Don’t Be Fooled by Republican Rhetoric about the Affordable Care Act: Gutting the Law is Still Going Strong

In the first week of February, you probably heard that Trump said that repealing the ACA might not happen until next year and that Republicans now say that they want to “repair” or “rebuild” the Affordable Care Act rather than repeal and replace it. Don’t be fooled. Whatever r-word Republicans use to describe what they plan to do with the ACA, whether it’s repeal, replace, repair, rebuild, it all means the same thing. They want to gut and do away with the ACA, and have no consensus replacement plan. Nor do any of the plans they’re currently floating provide anywhere near the level of comprehensive and affordable benefits written into the ACA, and they know it.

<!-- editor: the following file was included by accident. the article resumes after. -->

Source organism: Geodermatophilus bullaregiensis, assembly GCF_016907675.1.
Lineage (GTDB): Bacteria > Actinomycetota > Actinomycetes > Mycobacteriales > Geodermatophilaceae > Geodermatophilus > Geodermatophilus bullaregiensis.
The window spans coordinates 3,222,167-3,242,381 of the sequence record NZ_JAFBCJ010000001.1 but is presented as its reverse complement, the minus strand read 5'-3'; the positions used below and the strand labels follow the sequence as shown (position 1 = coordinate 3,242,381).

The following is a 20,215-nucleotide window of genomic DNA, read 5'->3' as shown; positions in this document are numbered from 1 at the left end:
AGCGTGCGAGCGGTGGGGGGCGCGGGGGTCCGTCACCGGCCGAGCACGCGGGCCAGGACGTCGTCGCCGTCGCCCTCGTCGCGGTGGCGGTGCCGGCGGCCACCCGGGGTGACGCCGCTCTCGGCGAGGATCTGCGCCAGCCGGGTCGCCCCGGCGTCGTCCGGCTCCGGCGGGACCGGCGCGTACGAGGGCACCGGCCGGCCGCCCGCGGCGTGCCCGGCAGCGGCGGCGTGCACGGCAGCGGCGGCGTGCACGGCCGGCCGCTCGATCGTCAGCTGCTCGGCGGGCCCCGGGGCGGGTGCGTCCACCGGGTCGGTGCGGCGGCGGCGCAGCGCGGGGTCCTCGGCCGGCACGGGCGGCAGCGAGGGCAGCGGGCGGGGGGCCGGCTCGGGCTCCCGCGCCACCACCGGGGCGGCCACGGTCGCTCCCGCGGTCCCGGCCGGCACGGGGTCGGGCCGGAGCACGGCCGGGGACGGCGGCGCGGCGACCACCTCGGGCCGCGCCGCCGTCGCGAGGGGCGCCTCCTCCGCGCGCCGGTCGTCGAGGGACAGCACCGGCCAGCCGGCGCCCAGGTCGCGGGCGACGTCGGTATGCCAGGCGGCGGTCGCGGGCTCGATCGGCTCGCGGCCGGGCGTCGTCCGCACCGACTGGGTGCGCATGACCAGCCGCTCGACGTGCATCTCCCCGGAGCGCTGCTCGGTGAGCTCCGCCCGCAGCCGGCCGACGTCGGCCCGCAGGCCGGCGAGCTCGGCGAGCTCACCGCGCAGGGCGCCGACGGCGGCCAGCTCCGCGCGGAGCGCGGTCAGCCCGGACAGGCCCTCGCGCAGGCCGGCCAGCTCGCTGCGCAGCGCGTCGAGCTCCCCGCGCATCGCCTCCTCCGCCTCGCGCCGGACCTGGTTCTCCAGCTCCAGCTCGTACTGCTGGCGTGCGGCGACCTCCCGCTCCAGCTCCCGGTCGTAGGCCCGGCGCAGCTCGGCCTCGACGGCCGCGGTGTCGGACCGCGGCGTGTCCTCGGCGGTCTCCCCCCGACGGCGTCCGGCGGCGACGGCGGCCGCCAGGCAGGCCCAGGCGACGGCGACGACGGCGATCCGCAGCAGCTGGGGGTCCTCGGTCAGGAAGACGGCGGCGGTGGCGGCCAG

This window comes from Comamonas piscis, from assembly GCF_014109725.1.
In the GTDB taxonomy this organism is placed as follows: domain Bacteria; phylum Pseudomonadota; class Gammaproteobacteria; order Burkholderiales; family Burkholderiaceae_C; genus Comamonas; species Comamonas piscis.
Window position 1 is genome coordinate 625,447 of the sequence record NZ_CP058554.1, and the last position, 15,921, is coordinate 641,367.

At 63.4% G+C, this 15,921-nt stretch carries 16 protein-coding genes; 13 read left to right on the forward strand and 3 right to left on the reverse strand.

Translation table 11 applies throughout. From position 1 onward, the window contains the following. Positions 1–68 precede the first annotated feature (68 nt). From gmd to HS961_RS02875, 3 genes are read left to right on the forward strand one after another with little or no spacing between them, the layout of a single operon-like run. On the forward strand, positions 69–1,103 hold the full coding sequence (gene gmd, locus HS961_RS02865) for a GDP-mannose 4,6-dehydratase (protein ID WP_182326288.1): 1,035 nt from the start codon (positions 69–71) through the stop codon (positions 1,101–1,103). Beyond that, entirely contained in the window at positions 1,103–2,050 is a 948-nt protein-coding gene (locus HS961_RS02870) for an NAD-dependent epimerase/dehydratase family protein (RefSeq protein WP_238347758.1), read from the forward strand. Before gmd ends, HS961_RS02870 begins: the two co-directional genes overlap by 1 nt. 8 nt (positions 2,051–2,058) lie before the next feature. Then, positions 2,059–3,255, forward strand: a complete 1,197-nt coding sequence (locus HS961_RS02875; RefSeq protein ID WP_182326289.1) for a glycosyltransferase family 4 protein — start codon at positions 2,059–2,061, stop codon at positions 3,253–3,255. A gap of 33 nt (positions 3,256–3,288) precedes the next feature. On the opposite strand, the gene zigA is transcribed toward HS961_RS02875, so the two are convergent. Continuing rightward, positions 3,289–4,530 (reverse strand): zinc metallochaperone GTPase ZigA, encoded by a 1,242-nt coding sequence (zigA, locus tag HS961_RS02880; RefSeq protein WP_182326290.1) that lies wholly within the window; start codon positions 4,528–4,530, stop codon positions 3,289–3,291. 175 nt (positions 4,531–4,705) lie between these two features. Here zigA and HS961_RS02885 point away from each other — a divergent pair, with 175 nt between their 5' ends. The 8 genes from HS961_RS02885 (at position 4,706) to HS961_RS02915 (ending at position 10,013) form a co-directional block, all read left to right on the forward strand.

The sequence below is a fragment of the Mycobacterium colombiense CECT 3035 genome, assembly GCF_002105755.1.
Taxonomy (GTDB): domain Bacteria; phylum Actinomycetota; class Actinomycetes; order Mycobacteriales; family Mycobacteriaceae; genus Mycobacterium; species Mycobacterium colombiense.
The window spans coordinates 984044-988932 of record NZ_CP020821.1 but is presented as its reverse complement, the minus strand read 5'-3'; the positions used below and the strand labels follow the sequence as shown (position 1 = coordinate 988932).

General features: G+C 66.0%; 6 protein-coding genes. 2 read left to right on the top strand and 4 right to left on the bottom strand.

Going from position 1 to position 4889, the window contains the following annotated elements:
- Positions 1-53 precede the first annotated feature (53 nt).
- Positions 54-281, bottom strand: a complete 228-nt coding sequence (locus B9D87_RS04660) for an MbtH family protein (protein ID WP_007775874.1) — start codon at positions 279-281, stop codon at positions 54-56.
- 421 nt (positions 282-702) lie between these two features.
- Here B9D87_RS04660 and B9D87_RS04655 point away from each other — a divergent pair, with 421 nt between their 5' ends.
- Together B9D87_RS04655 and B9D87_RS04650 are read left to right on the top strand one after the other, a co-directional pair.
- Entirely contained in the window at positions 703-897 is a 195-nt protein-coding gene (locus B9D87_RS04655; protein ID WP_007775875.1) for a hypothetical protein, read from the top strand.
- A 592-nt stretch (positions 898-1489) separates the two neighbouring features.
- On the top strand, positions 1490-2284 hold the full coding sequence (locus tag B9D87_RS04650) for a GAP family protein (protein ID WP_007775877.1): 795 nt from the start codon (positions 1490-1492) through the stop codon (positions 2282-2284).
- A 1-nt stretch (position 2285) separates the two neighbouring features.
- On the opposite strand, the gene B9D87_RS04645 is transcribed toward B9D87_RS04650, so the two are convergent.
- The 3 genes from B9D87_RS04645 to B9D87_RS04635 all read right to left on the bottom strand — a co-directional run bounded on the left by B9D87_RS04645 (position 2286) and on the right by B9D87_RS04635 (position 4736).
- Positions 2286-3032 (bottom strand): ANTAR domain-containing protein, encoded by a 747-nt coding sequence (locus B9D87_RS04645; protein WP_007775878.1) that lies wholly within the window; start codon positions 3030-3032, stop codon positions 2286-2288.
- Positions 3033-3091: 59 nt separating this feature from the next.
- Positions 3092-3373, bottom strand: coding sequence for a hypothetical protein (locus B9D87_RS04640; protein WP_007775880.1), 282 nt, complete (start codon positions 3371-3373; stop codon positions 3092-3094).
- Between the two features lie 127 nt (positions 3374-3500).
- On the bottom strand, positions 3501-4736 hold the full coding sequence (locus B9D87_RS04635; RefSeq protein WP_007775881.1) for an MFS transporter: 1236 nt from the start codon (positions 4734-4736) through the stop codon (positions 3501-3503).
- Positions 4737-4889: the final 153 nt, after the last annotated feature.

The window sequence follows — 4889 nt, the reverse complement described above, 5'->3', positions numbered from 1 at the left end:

While Republicans are currently working to distract us with their constantly morphing healthcare rhetoric, jamming through Cabinet hearings and confirmation votes, and the daily blitzkrieg that is evidently now American political life, they’re quietly working away behind the scenes to dismantle the ACA via reconciliation. Remember that? For a quick recap, reconciliation allows Republicans to avoid a filibuster by Democrats because Congress can pass such bills addressing budgetary matters with only a simple majority (51 votes). Republicans have a 2-vote margin here, since they hold 52 Senate seats and also have Mike Pence in their back pocket should the need arise.